Róisín Ingle on ... Princess T-shirts

“My princess T-shirt fatwa comes from a place of good intent: I played ordinary, common or garden, Lego when I was a child”


The two T-shirts have been sitting on the edge of the sofa since Christmas. They were part of Queenie’s present for our six-year-old girls. She is always generous and this year there were books and clothes and games and these two T-shirts which I can’t bring myself to put on my offspring.

One features a picture of a blond, blue-eyed (obviously) princess and then the words “IN TRAINING” underneath. The other has the same princess image and then illustrations of the kind of things that every “princess” needs: Nail varnish, lipstick, diamonds and a pink love heart shot through with an arrow (the T-shirts are, you will be astonished to learn, the colour pink).

My daughters are partial to T-shirts in general and I should point out they didn’t have any issues with these ones. But as soon as they came out of the wrapper I took agin them. It’s one thing the girls playing dress up and pretending to be Snow White or Cinderella, characters from storybooks and animated movies; it’s another them going around officially endorsing the generic “princess” message.

I made sure to tell my boyfriend not to tell his mother that I had taken agin the T-shirts. “Don’t tell Queenie. She’ll think I’m being over the top and annoyingly Dublin and it might hurt her feelings,” I told the father of the “princesses in training”.

On St Stephen’s Day, he went up to Portadown as usual to watch a football match. The following day I travelled up on the train with the girls. I was barely in the door before I realised my instructions about keeping my disapproving thoughts to himself had not been followed through.

“So you didn’t like the T-shirts,” she said with a twinkle in her eye. If there is one thing Queenie likes more than shopping for princess T-shirts it is needling me about my antipathy towards princess T-shirts.

“I don’t know what you mean,” I said. I didn’t want to get into it with Queenie for the reasons already stated to the father of the princesses.

But my princess T-shirt fatwa comes from a place of good intent: I played ordinary, common or garden, Lego when I was a child, not the special girl Lego I keep being drawn inexorably to in the toy aisle.

I rode my brother’s old bikes and played marbles and jacks and spent days nearly getting killed up trees and haring through fields of wild brambles where luxury apartments now stand.

While I did notice back then (approximately 100 years ago, history fans) that making my Holy Communion meant wearing a miniature wedding dress while the boys got to wear their usual clothes, except a bit smarter, I wasn’t aware as a child that there were girls things and boys’ things. But it seems like every day I’m having to tell my daughters that “no, Star Wars is not just for boys” and that “yes, girls can like soccer” and “of course girls can be chefs when they grow up”.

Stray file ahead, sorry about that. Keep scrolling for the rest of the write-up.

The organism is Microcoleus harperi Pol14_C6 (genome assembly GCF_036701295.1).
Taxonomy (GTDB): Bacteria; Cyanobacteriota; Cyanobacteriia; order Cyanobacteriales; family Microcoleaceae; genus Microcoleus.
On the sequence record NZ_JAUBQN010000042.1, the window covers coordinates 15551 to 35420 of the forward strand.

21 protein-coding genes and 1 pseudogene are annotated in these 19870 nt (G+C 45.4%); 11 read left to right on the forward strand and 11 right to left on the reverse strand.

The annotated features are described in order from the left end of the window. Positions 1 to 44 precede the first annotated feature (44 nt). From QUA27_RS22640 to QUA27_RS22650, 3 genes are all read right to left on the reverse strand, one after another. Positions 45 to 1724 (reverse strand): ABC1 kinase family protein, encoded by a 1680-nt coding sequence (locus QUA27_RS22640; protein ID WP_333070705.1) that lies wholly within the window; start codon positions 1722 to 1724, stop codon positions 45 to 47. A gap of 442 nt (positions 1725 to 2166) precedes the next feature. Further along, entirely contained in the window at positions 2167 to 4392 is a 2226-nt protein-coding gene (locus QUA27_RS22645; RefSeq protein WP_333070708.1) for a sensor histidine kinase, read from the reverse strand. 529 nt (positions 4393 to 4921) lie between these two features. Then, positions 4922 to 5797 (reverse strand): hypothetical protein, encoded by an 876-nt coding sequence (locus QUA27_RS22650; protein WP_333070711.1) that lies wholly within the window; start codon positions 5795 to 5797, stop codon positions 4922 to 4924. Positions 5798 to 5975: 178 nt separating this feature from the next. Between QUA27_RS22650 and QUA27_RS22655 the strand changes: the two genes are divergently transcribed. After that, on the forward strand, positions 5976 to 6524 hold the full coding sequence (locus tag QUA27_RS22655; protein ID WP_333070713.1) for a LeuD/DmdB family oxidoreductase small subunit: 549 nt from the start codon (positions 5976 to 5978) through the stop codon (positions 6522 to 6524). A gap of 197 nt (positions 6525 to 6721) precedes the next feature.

I heard a while back about a woman who gave a small boy, her nephew, a toy kitchen set for Christmas. It caused consternation in the family, with the father disapproving of his boy being given a “girly” toy.

You can have all the Jamies, Hestons, Dylans and Kevins you like in the world and some people will still worry that a toy spatula will irreparably feminise a small boy beyond recognition. The set was taken back to the shop. The boy continued to play with utensils and join in enthusiastically when his Mammy baked cake. (I think only Mammy bakes cakes in that house.)

Sometimes it seems as though the media is over-saturated with talk of gender constructs and fluidity and stereotypes and then other times it seems as though none of it is getting through.

Let Clothes Be Clothes and Let Toys Be Toys are two organisations that keep a vigilant eye on all of this sort of thing.

On their websites they highlight an advert for something called a Bell Amigo Pink Hearts Bike Helmet, which made the promise that it is for “lovely little girls who really enjoy playing on their bikes and looking really pretty when they do it”. The boys version was “sporty and cool, designed with safety at the top of the list”.

As the website put it: “Helmets for girls and boys that aim to protect outdated stereotypes as much as your skull. Phew.” The company in question has since revised the ads, but the toy and children’s clothes aisles continue to be a minefield if you are a parent who wants your child to have a richer, more adventurous life experience and not one that’s unnecessarily limited by their gender.

I walk these aisles ever watchful and hypersensitive (oversensitive Queenie might suggest) to all of these messages.

I suppose what I am saying is Let Children be Children. I think I’ll get it on a T-shirt.